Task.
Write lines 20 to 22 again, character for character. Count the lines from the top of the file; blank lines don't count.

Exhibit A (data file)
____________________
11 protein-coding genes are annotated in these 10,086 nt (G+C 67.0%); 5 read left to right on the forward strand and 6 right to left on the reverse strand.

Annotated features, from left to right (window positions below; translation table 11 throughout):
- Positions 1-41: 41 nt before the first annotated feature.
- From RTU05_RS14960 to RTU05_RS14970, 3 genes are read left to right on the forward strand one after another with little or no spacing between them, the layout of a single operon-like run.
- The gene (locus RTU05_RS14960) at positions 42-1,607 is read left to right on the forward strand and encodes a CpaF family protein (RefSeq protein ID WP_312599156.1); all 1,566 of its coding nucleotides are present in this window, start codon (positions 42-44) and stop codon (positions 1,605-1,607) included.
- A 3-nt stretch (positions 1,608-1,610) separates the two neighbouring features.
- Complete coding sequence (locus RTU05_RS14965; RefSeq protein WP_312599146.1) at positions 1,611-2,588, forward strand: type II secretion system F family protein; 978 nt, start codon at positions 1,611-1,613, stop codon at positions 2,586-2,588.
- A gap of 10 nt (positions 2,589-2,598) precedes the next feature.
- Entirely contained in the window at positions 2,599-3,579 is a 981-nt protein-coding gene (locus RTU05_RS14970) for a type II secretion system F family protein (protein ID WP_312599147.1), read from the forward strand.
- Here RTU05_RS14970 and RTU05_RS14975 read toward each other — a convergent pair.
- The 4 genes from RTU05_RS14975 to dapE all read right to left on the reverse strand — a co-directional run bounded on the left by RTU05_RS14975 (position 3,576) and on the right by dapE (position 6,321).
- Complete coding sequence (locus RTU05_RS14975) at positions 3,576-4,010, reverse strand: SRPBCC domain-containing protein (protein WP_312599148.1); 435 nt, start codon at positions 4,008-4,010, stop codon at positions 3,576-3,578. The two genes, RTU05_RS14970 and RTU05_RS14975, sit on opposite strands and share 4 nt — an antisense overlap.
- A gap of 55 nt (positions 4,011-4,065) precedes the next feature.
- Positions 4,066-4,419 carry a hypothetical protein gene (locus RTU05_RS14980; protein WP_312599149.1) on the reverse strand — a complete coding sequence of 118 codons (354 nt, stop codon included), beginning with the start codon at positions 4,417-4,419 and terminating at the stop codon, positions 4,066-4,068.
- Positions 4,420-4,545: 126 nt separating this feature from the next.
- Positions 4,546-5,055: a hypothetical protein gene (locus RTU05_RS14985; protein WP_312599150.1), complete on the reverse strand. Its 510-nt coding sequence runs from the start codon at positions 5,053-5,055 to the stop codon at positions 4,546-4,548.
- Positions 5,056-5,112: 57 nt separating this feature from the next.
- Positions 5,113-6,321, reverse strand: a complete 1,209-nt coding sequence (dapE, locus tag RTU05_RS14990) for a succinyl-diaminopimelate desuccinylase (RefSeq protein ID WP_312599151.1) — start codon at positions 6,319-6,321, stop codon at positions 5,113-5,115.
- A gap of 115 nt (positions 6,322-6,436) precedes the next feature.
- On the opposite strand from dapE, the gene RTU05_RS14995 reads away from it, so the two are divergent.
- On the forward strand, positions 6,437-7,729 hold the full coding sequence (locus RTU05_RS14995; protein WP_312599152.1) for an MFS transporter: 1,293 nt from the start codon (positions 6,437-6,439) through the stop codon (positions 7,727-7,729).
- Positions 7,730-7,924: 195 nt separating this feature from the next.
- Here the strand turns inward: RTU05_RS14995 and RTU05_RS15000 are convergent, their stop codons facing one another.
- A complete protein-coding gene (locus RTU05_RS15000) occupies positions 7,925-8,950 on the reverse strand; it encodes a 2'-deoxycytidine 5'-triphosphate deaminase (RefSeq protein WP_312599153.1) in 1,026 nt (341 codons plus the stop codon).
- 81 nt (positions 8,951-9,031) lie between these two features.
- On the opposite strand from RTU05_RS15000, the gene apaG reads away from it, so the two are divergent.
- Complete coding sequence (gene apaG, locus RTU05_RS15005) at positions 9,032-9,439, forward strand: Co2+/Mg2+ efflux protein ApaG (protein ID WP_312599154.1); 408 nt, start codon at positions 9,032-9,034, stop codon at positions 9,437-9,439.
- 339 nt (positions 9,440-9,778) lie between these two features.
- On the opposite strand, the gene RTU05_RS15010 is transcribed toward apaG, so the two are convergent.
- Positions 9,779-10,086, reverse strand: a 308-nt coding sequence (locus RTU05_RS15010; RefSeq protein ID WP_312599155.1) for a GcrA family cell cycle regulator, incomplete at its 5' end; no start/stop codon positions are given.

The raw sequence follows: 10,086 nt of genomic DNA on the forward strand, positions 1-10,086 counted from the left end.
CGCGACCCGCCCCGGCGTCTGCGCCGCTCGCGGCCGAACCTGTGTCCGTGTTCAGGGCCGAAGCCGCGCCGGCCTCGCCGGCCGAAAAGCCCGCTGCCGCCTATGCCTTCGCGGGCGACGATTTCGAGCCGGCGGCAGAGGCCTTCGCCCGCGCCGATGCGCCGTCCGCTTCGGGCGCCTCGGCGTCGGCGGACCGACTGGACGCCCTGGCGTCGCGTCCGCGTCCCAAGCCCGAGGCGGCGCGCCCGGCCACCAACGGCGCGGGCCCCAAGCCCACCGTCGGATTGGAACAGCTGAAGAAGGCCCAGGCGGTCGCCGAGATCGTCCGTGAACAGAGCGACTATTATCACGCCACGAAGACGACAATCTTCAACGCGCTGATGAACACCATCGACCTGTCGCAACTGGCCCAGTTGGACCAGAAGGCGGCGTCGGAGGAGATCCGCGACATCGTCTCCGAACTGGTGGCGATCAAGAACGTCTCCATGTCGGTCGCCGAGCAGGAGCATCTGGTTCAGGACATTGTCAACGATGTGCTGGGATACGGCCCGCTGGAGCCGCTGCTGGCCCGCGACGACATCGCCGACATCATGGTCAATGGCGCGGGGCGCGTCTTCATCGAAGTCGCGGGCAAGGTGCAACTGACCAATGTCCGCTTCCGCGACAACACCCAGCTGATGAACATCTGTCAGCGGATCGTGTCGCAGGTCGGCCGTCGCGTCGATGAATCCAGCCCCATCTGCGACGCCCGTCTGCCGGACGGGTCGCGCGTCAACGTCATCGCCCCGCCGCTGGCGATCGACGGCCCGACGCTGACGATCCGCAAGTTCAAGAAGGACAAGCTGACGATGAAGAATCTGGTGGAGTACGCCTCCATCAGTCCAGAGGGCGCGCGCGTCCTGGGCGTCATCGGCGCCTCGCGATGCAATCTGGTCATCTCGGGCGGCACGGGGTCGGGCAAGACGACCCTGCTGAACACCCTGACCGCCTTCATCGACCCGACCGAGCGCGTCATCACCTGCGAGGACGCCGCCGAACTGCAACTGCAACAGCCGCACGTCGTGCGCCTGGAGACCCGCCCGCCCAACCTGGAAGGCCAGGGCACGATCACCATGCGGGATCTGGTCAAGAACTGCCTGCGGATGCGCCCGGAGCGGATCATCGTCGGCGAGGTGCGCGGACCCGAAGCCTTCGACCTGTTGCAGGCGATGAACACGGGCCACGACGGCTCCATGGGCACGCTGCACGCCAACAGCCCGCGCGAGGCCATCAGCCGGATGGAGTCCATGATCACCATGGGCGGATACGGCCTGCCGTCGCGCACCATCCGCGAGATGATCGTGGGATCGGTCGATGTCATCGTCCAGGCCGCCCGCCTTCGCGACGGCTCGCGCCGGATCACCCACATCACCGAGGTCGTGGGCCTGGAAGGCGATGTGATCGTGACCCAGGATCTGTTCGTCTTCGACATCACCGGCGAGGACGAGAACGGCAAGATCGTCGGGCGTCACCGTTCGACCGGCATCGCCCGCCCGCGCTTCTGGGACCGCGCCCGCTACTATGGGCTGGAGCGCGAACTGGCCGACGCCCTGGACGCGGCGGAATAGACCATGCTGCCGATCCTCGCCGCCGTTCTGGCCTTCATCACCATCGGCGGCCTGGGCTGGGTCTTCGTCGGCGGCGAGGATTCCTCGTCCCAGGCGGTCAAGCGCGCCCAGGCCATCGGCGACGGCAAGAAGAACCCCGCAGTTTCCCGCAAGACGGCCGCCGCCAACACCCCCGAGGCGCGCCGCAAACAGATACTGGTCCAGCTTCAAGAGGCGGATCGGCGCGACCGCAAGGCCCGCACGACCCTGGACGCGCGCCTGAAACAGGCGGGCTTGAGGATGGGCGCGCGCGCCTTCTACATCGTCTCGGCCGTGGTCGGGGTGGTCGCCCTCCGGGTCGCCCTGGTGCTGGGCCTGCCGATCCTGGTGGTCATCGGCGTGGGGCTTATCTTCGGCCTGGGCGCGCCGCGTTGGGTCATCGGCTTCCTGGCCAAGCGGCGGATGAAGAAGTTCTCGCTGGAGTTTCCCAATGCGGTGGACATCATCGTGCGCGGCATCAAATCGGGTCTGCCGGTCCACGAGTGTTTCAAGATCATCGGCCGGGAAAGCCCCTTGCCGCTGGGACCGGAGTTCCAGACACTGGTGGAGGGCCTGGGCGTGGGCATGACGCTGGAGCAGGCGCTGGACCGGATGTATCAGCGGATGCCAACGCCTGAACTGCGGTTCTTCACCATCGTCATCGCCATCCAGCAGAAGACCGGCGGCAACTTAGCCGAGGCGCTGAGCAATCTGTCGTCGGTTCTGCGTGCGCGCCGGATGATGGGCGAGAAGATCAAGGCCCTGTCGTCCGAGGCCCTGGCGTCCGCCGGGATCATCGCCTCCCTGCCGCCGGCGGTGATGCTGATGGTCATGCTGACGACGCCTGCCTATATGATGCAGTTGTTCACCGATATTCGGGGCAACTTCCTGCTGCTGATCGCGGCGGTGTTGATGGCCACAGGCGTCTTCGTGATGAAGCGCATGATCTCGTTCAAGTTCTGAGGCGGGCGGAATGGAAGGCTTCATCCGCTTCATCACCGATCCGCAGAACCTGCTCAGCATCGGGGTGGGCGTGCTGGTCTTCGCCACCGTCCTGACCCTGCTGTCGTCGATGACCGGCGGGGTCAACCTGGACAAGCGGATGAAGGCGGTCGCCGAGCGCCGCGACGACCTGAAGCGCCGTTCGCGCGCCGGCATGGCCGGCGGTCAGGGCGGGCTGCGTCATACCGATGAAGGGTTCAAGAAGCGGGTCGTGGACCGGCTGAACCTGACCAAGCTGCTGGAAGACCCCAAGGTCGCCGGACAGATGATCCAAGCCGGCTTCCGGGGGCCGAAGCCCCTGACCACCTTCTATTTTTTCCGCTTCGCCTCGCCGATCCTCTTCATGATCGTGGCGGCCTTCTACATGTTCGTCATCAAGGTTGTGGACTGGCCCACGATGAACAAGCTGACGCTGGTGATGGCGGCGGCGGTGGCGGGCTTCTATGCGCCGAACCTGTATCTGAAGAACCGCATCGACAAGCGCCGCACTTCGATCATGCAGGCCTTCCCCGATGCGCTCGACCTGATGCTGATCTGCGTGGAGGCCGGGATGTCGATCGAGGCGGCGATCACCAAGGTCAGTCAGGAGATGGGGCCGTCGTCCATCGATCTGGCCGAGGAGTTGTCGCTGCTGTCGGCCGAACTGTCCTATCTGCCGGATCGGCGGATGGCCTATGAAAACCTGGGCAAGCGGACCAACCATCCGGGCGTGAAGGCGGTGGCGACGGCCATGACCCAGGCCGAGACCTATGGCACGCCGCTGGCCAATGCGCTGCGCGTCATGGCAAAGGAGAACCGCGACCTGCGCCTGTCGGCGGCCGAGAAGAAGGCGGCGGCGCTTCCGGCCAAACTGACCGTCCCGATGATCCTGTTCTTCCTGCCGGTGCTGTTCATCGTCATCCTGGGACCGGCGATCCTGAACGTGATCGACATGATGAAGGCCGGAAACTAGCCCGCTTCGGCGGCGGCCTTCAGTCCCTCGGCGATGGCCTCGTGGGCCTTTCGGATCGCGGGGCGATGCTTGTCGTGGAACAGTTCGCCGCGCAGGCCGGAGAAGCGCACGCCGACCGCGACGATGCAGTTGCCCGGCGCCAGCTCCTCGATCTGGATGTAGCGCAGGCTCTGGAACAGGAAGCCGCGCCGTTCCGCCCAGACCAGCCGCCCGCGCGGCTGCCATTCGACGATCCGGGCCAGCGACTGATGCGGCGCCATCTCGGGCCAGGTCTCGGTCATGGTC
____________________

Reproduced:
- On the opposite strand from dapE, the gene RTU05_RS14995 reads away from it, so the two are divergent.
- On the forward strand, positions 6,437-7,729 hold the full coding sequence (locus RTU05_RS14995; protein WP_312599152.1) for an MFS transporter: 1,293 nt from the start codon (positions 6,437-6,439) through the stop codon (positions 7,727-7,729).
- Positions 7,730-7,924: 195 nt separating this feature from the next.